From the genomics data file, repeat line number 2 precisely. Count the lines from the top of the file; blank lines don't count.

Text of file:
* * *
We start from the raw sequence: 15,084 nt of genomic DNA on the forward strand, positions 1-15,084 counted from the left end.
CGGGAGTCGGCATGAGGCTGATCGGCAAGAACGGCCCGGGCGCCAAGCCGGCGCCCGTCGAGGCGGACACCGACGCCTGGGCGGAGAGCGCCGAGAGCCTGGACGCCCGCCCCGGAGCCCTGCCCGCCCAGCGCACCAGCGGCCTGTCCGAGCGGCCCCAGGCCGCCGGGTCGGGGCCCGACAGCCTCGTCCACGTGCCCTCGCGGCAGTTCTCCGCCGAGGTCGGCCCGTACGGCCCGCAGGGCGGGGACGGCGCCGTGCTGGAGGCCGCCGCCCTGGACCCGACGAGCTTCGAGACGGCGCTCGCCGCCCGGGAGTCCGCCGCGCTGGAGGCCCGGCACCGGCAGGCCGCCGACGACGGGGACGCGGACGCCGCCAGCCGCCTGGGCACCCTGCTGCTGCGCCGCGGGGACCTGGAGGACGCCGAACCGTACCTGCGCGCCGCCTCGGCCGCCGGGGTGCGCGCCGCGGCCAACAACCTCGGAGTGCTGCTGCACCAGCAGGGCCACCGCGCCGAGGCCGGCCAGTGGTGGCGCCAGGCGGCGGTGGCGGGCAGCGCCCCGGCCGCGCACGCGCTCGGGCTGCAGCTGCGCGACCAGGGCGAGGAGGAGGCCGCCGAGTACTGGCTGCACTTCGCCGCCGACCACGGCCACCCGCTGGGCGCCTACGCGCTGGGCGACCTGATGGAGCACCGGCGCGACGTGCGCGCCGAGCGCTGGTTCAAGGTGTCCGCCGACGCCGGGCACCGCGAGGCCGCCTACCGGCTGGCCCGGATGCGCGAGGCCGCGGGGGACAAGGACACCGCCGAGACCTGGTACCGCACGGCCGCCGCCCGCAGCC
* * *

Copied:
CGGGAGTCGGCATGAGGCTGATCGGCAAGAACGGCCCGGGCGCCAAGCCGGCGCCCGTCGAGGCGGACACCGACGCCTGGGCGGAGAGCGCCGAGAGCCTGGACGCCCGCCCCGGAGCCCTGCCCGCCCAGCGCACCAGCGGCCTGTCCGAGCGGCCCCAGGCCGCCGGGTCGGGGCCCGACAGCCTCGTCCACGTGCCCTCGCGGCAGTTCTCCGCCGAGGTCGGCCCGTACGGCCCGCAGGGCGGGGACGGCGCCGTGCTGGAGGCCGCCGCCCTGGACCCGACGAGCTTCGAGACGGCGCTCGCCGCCCGGGAGTCCGCCGCGCTGGAGGCCCGGCACCGGCAGGCCGCCGACGACGGGGACGCGGACGCCGCCAGCCGCCTGGGCACCCTGCTGCTGCGCCGCGGGGACCTGGAGGACGCCGAACCGTACCTGCGCGCCGCCTCGGCCGCCGGGGTGCGCGCCGCGGCCAACAACCTCGGAGTGCTGCTGCACCAGCAGGGCCACCGCGCCGAGGCCGGCCAGTGGTGGCGCCAGGCGGCGGTGGCGGGCAGCGCCCCGGCCGCGCACGCGCTCGGGCTGCAGCTGCGCGACCAGGGCGAGGAGGAGGCCGCCGAGTACTGGCTGCACTTCGCCGCCGACCACGGCCACCCGCTGGGCGCCTACGCGCTGGGCGACCTGATGGAGCACCGGCGCGACGTGCGCGCCGAGCGCTGGTTCAAGGTGTCCGCCGACGCCGGGCACCGCGAGGCCGCCTACCGGCTGGCCCGGATGCGCGAGGCCGCGGGGGACAAGGACACCGCCGAGACCTGGTACCGCACGGCCGCCGCCCGCAGCC